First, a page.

Failure stories abound in the retail industry. They are horror stories studied at length by strategists. Every grocery retailer that has ventured abroad has been defeated as often as it has been victorious. R etail is a high-fixed-cost low-margin business. Its diminishing marginal returns make the barriers to entry in foreign markets all the more painful.
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It is arduous to grow organically because of real-estate costs and in some cases a lack of available sites. Furthermore, many countries have passed legislation to protect local retailers from outside competition. Dealing with the different legislation and regulatory environments comes with extra costs. One of the ways to overcome that particular barrier is to acquire local players. But few retailers are selling. Business-to-consumer industries must develop the closest of relationships with consumers.
Naturally it is more challenging to achieve that in a foreign culture.
Unlike manufacturers, mass-market retailers have to fight for every consumer in the area of each of their stores. Managing human resources locally is a challenge that many US companies for example find particularly strenuous in European countries. Lastly, understanding local consumer habits has proved more difficult for food retailers than for non-food retailers. So far the latter have had more success at expanding globally.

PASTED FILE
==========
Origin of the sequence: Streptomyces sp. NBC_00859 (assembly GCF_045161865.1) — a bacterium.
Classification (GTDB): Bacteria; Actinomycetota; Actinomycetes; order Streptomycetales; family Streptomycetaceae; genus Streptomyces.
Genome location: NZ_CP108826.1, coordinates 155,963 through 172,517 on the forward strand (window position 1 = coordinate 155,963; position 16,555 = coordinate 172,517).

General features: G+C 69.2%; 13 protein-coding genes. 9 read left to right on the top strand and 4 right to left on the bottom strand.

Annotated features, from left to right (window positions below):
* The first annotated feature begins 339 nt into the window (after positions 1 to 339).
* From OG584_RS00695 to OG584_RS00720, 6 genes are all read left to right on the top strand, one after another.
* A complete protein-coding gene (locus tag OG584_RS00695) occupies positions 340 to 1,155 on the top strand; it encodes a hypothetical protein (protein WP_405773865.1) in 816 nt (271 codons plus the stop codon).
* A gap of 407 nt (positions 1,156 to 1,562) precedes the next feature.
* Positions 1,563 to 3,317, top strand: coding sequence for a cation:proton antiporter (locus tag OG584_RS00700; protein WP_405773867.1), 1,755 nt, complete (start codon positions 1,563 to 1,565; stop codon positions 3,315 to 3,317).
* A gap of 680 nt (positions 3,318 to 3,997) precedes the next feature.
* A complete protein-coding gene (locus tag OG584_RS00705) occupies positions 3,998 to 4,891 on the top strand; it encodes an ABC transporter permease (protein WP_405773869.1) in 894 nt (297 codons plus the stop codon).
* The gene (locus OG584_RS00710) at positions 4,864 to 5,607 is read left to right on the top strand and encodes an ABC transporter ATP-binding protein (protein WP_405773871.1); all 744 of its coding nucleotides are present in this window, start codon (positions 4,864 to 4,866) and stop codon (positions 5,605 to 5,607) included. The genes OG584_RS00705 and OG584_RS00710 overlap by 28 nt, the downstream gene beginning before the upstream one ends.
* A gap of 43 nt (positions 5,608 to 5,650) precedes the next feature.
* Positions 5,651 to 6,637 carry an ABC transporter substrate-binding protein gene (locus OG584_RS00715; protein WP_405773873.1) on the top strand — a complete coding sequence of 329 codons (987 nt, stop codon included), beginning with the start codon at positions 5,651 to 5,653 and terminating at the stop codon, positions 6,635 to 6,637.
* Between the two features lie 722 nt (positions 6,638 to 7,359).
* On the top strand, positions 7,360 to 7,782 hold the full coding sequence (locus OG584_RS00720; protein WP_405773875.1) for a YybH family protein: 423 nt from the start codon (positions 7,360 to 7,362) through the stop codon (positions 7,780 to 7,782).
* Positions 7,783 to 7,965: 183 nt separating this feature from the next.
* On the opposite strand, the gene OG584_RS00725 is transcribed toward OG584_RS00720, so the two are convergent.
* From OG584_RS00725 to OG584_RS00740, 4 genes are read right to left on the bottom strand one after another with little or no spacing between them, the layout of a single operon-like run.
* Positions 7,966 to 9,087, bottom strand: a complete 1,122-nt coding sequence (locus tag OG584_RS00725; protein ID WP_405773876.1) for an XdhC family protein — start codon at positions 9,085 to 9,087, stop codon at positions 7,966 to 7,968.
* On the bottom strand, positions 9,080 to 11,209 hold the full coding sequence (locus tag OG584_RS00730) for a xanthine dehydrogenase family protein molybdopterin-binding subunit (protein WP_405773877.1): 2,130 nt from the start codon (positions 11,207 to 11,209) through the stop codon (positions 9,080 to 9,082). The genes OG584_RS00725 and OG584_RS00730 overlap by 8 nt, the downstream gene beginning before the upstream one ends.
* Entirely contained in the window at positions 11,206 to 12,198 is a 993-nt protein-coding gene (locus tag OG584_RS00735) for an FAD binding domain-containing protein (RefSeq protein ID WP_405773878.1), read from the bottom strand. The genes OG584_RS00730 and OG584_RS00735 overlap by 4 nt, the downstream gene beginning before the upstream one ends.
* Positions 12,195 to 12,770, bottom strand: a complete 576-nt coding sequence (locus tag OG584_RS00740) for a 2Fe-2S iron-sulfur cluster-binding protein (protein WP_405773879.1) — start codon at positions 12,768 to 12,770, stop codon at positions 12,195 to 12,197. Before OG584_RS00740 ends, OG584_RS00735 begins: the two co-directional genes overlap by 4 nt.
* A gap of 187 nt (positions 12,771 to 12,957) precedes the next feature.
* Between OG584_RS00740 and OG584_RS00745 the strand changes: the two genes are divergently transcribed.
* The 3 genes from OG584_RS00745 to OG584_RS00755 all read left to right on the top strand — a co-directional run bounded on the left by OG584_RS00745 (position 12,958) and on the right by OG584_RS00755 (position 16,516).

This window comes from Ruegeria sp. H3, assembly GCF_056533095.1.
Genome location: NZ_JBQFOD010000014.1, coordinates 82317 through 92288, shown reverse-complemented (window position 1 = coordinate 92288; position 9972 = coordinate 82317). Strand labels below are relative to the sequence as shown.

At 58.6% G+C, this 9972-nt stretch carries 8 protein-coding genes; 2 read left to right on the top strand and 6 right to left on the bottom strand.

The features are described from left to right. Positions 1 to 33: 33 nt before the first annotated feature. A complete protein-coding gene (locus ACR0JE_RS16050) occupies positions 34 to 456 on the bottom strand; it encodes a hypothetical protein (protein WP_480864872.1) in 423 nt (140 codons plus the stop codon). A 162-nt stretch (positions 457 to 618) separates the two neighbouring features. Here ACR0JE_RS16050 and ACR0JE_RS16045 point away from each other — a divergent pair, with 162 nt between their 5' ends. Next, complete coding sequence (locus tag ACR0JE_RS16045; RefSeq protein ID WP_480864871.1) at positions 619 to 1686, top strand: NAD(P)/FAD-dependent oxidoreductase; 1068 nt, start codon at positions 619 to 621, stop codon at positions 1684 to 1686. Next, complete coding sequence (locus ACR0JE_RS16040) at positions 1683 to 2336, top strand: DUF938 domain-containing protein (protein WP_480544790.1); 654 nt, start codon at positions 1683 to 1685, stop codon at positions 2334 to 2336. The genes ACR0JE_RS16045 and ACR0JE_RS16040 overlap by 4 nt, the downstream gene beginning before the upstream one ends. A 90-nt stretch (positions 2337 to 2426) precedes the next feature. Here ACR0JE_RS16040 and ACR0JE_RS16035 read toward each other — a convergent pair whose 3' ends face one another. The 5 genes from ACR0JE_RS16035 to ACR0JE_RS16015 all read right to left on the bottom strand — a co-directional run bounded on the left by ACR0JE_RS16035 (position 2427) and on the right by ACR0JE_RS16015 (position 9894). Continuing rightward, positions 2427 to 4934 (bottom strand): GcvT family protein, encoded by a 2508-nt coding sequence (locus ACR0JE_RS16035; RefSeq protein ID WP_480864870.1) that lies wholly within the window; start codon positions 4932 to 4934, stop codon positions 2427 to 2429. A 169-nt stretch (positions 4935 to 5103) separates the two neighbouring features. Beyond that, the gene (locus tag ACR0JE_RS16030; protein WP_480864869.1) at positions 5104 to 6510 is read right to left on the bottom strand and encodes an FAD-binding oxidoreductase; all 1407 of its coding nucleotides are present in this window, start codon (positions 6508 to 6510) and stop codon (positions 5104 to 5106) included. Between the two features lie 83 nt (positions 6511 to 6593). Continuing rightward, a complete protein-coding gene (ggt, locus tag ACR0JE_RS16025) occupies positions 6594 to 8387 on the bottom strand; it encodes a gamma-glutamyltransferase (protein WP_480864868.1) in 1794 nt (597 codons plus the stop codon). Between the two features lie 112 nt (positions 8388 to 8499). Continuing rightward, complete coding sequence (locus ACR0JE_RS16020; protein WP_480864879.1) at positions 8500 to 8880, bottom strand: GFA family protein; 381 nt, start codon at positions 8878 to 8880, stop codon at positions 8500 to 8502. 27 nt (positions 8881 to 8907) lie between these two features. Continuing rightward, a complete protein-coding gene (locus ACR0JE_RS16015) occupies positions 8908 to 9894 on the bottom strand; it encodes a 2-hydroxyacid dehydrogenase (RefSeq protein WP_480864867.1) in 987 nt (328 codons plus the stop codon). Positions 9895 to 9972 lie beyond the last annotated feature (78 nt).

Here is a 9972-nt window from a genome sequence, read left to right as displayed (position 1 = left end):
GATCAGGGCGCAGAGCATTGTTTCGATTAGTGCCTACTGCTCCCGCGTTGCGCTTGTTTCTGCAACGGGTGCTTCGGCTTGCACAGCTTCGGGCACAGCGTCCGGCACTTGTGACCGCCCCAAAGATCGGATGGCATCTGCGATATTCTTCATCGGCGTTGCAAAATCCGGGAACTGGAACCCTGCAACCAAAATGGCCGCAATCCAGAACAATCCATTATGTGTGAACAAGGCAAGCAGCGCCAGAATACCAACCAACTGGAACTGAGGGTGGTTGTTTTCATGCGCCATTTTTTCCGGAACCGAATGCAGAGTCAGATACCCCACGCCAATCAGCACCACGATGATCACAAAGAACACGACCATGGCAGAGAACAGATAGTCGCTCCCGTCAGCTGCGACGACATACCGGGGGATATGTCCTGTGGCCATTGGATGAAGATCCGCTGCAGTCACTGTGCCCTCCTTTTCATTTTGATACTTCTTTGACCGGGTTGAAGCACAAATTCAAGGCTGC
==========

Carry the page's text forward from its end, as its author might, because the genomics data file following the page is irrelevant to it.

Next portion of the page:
There is no global universal answer to the most cultural of all questions : What are we having for dinner? Last but not least, it is exceedingly hard to master different complex supply chains and develop relationships with local vendors. In food you are always at least partly dependent on local vendors. Unfortunately if you are not a dominant player, this dependency will be more painful. New entrants rarely have a better deal than local giants! So sometimes they end up selling what they can buy rather than buying what they can sell.
The same is true for real estate: new entrants rarely get the best location, or they must pay a premium.
Tesco’s Stumble into the US Market
Traditional food retail faces such challenges on more levels than any other industry, as explained in this interesting Deloitte Research Global Retail Study. But when you look at the success stories in retail, you can see that each strategy on the global- glocal -local continuum has failed and succeeded many times. Organic growth, acquisition, franchising, etc. It consists of four different strategies: market penetration, product development, market development and diversification: see link here.
For example, Carrefour successfully leveraged its unique assets when it exported its model and brand to Poland. The first hypermarket it opened in Poland Lodz, looked a lot like a French hypermarket. Today, it has more than stores in Poland : hyper- and supermarkets, as well as an increasing number of urban convenience stores, like in France! But Carrefour failed in Germany and the US.